Characterization of the dynamic mechanical behavior of brain tissue is essential for understanding and simulating the mechanisms of traumatic brain injury (TBI). Changes in mechanical properties may also reflect changes in the brain due to aging or disease. In this study, we used magnetic resonance elastography (MRE) to measure the viscoelastic properties of ferret brain tissue in vivo.
In the context of motion tracking and virtual reality, there is a strong need for sensors to monitor the motion of a moving object. These sensors are characterised by their performances (ranges, accuracy, drifts, and susceptibility to the ambient environment) and embedded (small size, light weight). The magnetic technology compared to the mechanical or optical solution allows the working without structural skeleton composed of links interconnected by monitored joints and with possible optical shadows.
The performances offered by Magnetics Resonance Imaging (MRI) are widely recognized and used by practitioners. Mainly used for diagnostic issues, MRI becomes more and more an interventional tool in image-assisted classic or robotic surgery. However, constraints imposed by the MRI strong magnetic field and strong magnetic gradients in terms of material and architecture are often obstacles to MRI guided robotics. Designers have to deal with the few choices offered to them to build a robot which will be able to respond to severe specifications, in terms of space limitations, magnetic field sensitivity and image impact. Piezoelectric micro-motors are good candidates to fulfil these requirements in several fields of applications.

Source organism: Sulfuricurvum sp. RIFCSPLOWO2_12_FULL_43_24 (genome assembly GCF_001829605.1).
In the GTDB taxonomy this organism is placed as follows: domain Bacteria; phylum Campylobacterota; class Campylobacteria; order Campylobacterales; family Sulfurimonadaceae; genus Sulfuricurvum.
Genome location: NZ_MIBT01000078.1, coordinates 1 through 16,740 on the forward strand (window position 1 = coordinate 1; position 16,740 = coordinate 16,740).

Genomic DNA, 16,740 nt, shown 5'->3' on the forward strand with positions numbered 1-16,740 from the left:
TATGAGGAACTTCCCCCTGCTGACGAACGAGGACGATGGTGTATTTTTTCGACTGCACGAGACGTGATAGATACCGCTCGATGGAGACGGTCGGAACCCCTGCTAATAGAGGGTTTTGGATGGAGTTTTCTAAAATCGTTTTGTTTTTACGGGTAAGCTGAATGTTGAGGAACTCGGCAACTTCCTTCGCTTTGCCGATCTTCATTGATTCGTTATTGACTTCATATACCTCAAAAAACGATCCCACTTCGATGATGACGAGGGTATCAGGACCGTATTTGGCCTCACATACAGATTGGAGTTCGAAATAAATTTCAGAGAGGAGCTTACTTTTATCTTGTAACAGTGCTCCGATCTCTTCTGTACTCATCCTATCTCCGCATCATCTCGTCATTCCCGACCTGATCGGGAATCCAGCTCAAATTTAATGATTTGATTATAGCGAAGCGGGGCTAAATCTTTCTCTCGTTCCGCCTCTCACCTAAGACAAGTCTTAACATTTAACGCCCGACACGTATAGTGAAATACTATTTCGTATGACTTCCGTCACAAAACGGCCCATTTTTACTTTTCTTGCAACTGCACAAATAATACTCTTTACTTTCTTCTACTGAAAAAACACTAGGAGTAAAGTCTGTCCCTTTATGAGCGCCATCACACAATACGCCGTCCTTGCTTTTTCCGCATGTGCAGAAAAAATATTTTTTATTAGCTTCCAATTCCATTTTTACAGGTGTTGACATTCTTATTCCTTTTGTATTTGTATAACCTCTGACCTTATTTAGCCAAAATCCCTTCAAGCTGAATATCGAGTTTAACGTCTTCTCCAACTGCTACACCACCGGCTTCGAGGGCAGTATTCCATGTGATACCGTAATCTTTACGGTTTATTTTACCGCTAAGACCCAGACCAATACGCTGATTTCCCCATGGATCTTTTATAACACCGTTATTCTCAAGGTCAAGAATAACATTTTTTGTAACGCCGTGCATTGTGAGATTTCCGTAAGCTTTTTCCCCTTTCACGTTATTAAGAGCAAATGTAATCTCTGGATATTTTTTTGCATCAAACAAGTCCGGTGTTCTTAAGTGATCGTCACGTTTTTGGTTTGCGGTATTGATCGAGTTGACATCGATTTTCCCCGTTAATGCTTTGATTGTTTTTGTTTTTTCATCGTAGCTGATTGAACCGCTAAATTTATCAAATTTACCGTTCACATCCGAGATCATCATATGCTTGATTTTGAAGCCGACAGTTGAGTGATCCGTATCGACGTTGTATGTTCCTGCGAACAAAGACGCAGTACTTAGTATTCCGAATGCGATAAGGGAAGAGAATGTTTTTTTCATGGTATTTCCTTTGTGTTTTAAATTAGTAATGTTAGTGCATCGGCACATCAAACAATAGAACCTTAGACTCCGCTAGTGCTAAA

Off-pump Coronary Artery Bypass Grafting (CABG) is still today a technically difficult procedure. In fact, the mechanical stabilizers used to locally suppress the heart excursion have been demonstrated to exhibit significant residual motion. We therefore propose a novel active stabilizer which is able to compensate for this residual motion. The interaction between the heart and a mechanical stabilizer is first assessed in vivo on an animal model. Then, the principle of active stabilization, based on the high speed vision-based control of a compliant mechanism, is presented. In vivo experimental results are given using a prototype which structure is compatible with a minimally invasive approach.
Implementation of 3D capabilities on ultrasonic imaging systems tantalizingly proves the high interest for this diagnosing modality. However, to become a clinical tool, 3D ultrasound has to spend further technological efforts in acquisition performance and probe size to deliver on the fly, quality volumetric images as well as current functionalities.